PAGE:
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in favour of this doctrine is, that the principle of good appears primary, and agreeable to the nature of man, and the principle of evil, negative and contrary; for the mind ever receives a bad impulse unwillingly, and merely consents, a sufficient proof surely that evil is not congenial to the mind of man.

On the contrary, a good impulse is entertained without reluctance, we do not blush or hesitate, and we feel that it is right. The principle of good also frequently exerts itself in the most depraved minds, and struggles for its lawful sovereignty, and, perhaps, gains it for an instant, until its activity is again destroyed by fresh temptations, or the habits of vice.

The pure and sublime conceptions to which the human mind reaches at times, when abstracted from the business of the world, or engaged in contemplation, is a proof of the existence of a creator ; when the mind becomes thus pure, it seems to mix with the nature of the deity, and evil retires altogether, as if unable to exist in so pure a state of the mind; it is then that man feels that he is immortal.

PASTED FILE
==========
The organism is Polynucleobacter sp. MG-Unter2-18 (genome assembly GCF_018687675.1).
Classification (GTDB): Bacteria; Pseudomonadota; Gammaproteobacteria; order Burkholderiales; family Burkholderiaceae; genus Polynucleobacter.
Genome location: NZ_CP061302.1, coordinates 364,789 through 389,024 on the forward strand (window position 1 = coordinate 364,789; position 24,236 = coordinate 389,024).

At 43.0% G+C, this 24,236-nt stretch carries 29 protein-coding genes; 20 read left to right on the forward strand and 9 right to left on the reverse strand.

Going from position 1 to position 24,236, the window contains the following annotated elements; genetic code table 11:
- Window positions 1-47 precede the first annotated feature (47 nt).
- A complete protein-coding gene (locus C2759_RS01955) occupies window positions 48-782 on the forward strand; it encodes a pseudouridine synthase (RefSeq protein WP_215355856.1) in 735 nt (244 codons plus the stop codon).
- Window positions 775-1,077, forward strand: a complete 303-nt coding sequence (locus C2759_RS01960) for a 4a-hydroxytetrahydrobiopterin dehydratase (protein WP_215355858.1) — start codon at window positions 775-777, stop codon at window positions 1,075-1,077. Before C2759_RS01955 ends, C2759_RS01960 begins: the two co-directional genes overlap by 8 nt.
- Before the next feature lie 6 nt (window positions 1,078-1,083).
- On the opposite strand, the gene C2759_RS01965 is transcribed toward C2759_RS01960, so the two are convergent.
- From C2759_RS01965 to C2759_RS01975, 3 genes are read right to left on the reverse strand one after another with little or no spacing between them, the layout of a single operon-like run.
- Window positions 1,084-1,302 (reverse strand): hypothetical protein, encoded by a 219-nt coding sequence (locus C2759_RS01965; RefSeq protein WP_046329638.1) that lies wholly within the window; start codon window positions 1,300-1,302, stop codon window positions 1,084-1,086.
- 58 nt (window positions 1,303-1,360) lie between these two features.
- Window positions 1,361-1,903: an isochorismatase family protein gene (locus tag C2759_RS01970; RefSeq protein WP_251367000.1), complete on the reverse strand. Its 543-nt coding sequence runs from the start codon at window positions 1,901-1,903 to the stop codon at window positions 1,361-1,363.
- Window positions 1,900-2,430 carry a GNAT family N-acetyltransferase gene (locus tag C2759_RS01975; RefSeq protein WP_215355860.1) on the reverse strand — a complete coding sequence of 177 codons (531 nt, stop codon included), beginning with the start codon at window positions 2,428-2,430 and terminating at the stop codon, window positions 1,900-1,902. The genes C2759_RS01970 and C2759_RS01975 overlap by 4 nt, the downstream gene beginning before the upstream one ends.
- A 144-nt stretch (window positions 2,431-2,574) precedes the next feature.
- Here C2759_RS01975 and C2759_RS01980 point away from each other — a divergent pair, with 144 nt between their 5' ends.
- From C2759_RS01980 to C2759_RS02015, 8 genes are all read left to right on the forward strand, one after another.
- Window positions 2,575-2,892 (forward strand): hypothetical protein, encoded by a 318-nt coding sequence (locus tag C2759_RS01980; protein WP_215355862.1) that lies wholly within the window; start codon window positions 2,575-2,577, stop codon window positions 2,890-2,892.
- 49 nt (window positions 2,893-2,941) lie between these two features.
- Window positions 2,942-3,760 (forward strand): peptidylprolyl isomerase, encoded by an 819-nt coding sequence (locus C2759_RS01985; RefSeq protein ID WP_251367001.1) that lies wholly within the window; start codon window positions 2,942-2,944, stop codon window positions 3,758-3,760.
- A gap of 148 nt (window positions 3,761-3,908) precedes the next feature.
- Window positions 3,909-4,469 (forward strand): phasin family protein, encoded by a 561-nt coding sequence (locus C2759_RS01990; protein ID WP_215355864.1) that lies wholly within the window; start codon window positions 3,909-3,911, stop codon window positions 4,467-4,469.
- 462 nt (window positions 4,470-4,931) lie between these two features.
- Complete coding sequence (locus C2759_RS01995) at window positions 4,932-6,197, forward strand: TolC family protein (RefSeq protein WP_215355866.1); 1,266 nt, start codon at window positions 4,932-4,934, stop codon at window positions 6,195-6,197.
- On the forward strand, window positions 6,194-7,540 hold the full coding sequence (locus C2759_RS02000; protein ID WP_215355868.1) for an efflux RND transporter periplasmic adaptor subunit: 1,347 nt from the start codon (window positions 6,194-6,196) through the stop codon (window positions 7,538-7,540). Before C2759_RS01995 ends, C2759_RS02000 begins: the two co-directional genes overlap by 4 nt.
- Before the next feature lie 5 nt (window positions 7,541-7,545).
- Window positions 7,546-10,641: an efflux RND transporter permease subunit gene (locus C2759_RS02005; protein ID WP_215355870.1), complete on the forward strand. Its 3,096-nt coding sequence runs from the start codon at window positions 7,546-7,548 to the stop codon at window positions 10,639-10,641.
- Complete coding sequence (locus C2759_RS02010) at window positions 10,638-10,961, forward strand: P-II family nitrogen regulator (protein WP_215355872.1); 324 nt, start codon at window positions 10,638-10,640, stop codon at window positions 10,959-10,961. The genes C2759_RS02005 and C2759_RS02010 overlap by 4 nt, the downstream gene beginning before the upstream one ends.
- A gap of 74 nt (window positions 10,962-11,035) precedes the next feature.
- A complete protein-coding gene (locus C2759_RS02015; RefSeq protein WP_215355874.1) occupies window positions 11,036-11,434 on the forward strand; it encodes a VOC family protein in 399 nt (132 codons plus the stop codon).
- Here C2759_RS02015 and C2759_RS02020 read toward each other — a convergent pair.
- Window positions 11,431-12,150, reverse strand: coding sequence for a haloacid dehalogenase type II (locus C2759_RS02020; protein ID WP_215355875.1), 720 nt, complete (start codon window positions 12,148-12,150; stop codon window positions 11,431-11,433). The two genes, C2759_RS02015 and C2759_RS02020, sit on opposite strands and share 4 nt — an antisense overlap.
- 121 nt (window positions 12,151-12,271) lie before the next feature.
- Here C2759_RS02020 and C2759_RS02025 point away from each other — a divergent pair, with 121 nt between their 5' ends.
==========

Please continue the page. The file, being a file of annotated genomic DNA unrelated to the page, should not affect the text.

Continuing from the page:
The principle of truth fills and pervades the universe; it governs and directs the movements of nature; it has given instinct to the animal creation; it instructs men in the shape of reason, and flows still more plenteously into his mind through the medium of religion. In nature it displays itself in the symmetry and harmony of her works ; in man, in the harmony of his mind, and wherever one or the other is

disturbed, a shock is felt in the organization, which it appears to be the great business of providence to restore and replace.